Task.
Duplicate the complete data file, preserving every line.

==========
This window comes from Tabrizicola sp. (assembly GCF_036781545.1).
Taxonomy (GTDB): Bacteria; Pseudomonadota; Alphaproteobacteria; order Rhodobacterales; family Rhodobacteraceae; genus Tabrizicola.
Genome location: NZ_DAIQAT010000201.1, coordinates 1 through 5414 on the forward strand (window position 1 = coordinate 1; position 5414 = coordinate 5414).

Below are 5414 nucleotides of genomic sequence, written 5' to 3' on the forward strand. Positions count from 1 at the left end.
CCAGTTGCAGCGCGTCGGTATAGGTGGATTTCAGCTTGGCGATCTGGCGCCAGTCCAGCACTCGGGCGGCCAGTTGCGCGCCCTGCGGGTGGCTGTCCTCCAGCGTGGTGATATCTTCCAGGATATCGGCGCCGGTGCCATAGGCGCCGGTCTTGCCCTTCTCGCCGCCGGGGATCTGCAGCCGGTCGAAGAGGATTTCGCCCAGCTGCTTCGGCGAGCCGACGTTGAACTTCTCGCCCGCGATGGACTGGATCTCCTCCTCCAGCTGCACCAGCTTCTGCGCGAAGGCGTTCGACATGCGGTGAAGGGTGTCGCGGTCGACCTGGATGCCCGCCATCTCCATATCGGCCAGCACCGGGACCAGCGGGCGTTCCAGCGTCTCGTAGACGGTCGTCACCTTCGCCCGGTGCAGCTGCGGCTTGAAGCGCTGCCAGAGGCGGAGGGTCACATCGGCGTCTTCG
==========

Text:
This window comes from Tabrizicola sp. (assembly GCF_036781545.1).
Taxonomy (GTDB): Bacteria; Pseudomonadota; Alphaproteobacteria; order Rhodobacterales; family Rhodobacteraceae; genus Tabrizicola.
Genome location: NZ_DAIQAT010000201.1, coordinates 1 through 5414 on the forward strand (window position 1 = coordinate 1; position 5414 = coordinate 5414).

Below are 5414 nucleotides of genomic sequence, written 5' to 3' on the forward strand. Positions count from 1 at the left end.
CCAGTTGCAGCGCGTCGGTATAGGTGGATTTCAGCTTGGCGATCTGGCGCCAGTCCAGCACTCGGGCGGCCAGTTGCGCGCCCTGCGGGTGGCTGTCCTCCAGCGTGGTGATATCTTCCAGGATATCGGCGCCGGTGCCATAGGCGCCGGTCTTGCCCTTCTCGCCGCCGGGGATCTGCAGCCGGTCGAAGAGGATTTCGCCCAGCTGCTTCGGCGAGCCGACGTTGAACTTCTCGCCCGCGATGGACTGGATCTCCTCCTCCAGCTGCACCAGCTTCTGCGCGAAGGCGTTCGACATGCGGTGAAGGGTGTCGCGGTCGACCTGGATGCCCGCCATCTCCATATCGGCCAGCACCGGGACCAGCGGGCGTTCCAGCGTCTCGTAGACGGTCGTCACCTTCGCCCGGTGCAGCTGCGGCTTGAAGCGCTGCCAGAGGCGGAGGGTCACATCGGCGTCTTCG